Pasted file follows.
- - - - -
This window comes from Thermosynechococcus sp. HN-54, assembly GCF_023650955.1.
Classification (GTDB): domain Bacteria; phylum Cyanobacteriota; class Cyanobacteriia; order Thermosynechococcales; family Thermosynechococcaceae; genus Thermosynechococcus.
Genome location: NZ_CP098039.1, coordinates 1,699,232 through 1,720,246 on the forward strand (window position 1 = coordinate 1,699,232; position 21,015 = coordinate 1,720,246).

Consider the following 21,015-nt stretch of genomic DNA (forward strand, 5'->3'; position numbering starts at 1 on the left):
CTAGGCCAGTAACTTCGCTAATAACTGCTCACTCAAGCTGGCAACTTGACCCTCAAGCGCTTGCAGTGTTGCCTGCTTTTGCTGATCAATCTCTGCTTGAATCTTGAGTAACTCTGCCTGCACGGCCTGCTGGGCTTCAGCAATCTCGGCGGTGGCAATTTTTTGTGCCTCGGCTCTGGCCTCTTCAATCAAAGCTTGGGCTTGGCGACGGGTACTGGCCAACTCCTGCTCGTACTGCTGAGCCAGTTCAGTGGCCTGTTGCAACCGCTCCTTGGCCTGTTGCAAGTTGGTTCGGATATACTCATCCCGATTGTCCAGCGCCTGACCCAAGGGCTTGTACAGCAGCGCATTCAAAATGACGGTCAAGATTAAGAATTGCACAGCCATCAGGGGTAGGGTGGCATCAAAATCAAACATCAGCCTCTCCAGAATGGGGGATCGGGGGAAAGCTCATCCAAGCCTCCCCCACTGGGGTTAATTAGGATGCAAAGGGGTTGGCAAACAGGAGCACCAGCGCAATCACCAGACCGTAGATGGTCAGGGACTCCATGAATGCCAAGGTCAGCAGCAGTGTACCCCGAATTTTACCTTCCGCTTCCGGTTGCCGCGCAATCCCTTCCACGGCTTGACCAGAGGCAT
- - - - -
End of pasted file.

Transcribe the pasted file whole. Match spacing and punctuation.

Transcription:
This window comes from Thermosynechococcus sp. HN-54, assembly GCF_023650955.1.
Classification (GTDB): domain Bacteria; phylum Cyanobacteriota; class Cyanobacteriia; order Thermosynechococcales; family Thermosynechococcaceae; genus Thermosynechococcus.
Genome location: NZ_CP098039.1, coordinates 1,699,232 through 1,720,246 on the forward strand (window position 1 = coordinate 1,699,232; position 21,015 = coordinate 1,720,246).

Consider the following 21,015-nt stretch of genomic DNA (forward strand, 5'->3'; position numbering starts at 1 on the left):
CTAGGCCAGTAACTTCGCTAATAACTGCTCACTCAAGCTGGCAACTTGACCCTCAAGCGCTTGCAGTGTTGCCTGCTTTTGCTGATCAATCTCTGCTTGAATCTTGAGTAACTCTGCCTGCACGGCCTGCTGGGCTTCAGCAATCTCGGCGGTGGCAATTTTTTGTGCCTCGGCTCTGGCCTCTTCAATCAAAGCTTGGGCTTGGCGACGGGTACTGGCCAACTCCTGCTCGTACTGCTGAGCCAGTTCAGTGGCCTGTTGCAACCGCTCCTTGGCCTGTTGCAAGTTGGTTCGGATATACTCATCCCGATTGTCCAGCGCCTGACCCAAGGGCTTGTACAGCAGCGCATTCAAAATGACGGTCAAGATTAAGAATTGCACAGCCATCAGGGGTAGGGTGGCATCAAAATCAAACATCAGCCTCTCCAGAATGGGGGATCGGGGGAAAGCTCATCCAAGCCTCCCCCACTGGGGTTAATTAGGATGCAAAGGGGTTGGCAAACAGGAGCACCAGCGCAATCACCAGACCGTAGATGGTCAGGGACTCCATGAATGCCAAGGTCAGCAGCAGTGTACCCCGAATTTTACCTTCCGCTTCCGGTTGCCGCGCAATCCCTTCCACGGCTTGACCAGAGGCAT